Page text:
The international agreement reached in COP21 in Paris should provoke a wide ranging review of planning policies around the world.
Finally it seems that the nations of the world have taken a tentative step forward in addressing the issue of climate change. However, there are plenty of skeptics, myself amongst them, who wonder whether governments are really prepared to back their words by actions, or just mutter “hard decisions”, shrug shoulders and carry on more or less as normal. For example, it requires charity or credulity to take the UK government’s green credentials seriously, as recent months have seen a significant undermining of the renewables industry and the abandonment of investment in carbon capture and storage technologies. No less than 15 policy changes since May’s election have destroyed investor confidence in renewables.
One test of governments’ resolve is whether they are willing to review planning policies in the light of the Paris agreement. This morning, Planning ministers around the globe should be asking their civil servants to initiate a wide ranging review of planning policy and legislation in their countries to ascertain whether it remains fit for purpose in the light of what their governments signed up to in Paris. Are the policies right, and the powers sufficient, to deliver the adaptation and mitigation required? If not, what needs to change?
I cannot think of any planning systems that have been specifically created for the climate change era. Most were built on a set of assumptions that are 50 or 100 years old. Yes, some have seen adjustments to address aspects of climate change or to make reference to “sustainable development”, but have any undergone a root and branch review that begins by giving green issues the kind of priority that the rights of landowners were accorded in the founding legislation?
One litmus test could be here in Scotland, where we have a review of the planning system already underway, and due to report in May 2016. An independent panel was set up by the Scottish government to take evidence and make recommendations. None of the members is a professional planner. A series of questions are posed to respondents in a document over 3 pages long; the word “climate” does not appear in that document.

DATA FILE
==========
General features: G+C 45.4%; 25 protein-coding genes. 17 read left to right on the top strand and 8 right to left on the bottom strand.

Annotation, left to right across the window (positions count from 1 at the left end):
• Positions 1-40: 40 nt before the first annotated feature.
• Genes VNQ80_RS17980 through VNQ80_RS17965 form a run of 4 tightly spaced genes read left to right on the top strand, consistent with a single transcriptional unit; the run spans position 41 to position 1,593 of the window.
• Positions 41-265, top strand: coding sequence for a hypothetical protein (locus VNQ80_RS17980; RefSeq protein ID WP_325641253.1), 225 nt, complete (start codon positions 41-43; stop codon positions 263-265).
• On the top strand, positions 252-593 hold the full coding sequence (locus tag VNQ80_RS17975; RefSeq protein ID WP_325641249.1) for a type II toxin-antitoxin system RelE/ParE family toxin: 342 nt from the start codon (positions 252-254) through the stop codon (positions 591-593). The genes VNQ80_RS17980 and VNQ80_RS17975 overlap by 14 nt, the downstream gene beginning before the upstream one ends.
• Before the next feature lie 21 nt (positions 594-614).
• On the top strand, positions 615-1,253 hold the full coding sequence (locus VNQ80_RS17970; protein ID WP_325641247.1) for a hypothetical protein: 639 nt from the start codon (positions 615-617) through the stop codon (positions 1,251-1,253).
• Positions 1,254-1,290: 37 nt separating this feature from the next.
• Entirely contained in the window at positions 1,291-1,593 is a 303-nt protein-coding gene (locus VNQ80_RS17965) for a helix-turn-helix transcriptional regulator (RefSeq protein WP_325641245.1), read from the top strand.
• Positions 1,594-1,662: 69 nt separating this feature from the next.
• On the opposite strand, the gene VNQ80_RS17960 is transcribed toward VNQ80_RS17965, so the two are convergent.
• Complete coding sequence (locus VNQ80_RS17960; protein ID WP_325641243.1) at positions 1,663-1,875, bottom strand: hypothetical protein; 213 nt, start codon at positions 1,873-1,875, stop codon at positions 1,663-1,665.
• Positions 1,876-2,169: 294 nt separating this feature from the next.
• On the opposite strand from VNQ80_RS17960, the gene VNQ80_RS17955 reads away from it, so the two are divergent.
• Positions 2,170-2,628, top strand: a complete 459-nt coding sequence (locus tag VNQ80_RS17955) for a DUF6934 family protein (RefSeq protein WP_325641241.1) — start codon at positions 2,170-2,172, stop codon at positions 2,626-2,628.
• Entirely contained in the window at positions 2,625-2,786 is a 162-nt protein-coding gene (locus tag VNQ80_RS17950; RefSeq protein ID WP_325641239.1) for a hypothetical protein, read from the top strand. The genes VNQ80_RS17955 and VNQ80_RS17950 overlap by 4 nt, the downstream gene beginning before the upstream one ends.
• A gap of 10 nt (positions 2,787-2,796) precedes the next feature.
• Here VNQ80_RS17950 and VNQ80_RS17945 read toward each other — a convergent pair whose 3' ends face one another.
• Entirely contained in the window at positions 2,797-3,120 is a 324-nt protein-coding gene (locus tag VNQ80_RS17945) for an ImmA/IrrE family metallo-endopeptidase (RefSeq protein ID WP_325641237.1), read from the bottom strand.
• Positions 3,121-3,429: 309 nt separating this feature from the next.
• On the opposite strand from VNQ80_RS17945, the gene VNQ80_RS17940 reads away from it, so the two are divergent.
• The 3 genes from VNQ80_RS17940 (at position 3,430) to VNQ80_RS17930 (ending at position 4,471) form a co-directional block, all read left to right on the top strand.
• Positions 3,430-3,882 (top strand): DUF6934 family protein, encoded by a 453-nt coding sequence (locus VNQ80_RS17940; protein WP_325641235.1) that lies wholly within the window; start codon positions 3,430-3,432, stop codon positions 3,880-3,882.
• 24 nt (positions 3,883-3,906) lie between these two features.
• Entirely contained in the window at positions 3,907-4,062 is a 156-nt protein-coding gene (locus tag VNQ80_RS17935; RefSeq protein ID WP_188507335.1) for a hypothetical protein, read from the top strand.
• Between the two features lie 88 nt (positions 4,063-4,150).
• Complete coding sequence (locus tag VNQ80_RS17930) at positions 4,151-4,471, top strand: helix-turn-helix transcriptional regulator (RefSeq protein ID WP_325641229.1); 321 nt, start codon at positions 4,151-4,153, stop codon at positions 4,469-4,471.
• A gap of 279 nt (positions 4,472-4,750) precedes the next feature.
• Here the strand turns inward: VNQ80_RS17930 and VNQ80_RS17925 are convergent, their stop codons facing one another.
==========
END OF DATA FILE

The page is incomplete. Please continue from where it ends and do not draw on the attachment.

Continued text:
Many local governments have been ahead of their national governments in taking climate change seriously. I recently wrote on this theme in Planning magazine. While ICLEI has probably led the way, there are others in the developing world playing an important role, such as the Asian Cities Climate Change Resilience Network. One can question the relative lack of rigorous scientific evaluation of the impacts of programmes such as these, but they have been invaluable in mobilising opinion and in generating and testing ideas.
After COP21 such initiatives need to been mainstreamed and scaled up. They should not depend on chasing grants for short-term projects, and real attempts should be made to embed the lessons from these leaders into less proactive local councils. Sustainable transport, active transport, transit-oriented development, sustainable urban drainage, greenspace networks, energy-efficent buildings, conservation of the built and natural environment legacy, water catchment management, effective regulation and enforcement of environmental standards, and proper regulation of the environmental impacts of the agriculture industry are a minimum check-list.
Since we cannot rely on our governments to do what is right for their citizens and the planet rather than what big business and financial markets tell them to do, the professional bodies need to speak out and hold their governments accountable. Across the built environment we should be setting up multi-professional expert groups to produce an independent annual audit of what is happening in their country, and there should be a global collection of, and commentary on, their findings.
The UN summit on cities and human settlements, Habitat III in Quito in October 2016, could be the platform to launch such a programme, if only the planning institutes around the world could raise their eyes and their ambitions, and reach out to their sister professions. COP21 could be a game changer, but only if we care enough to make it one and are prepared to do something about it.
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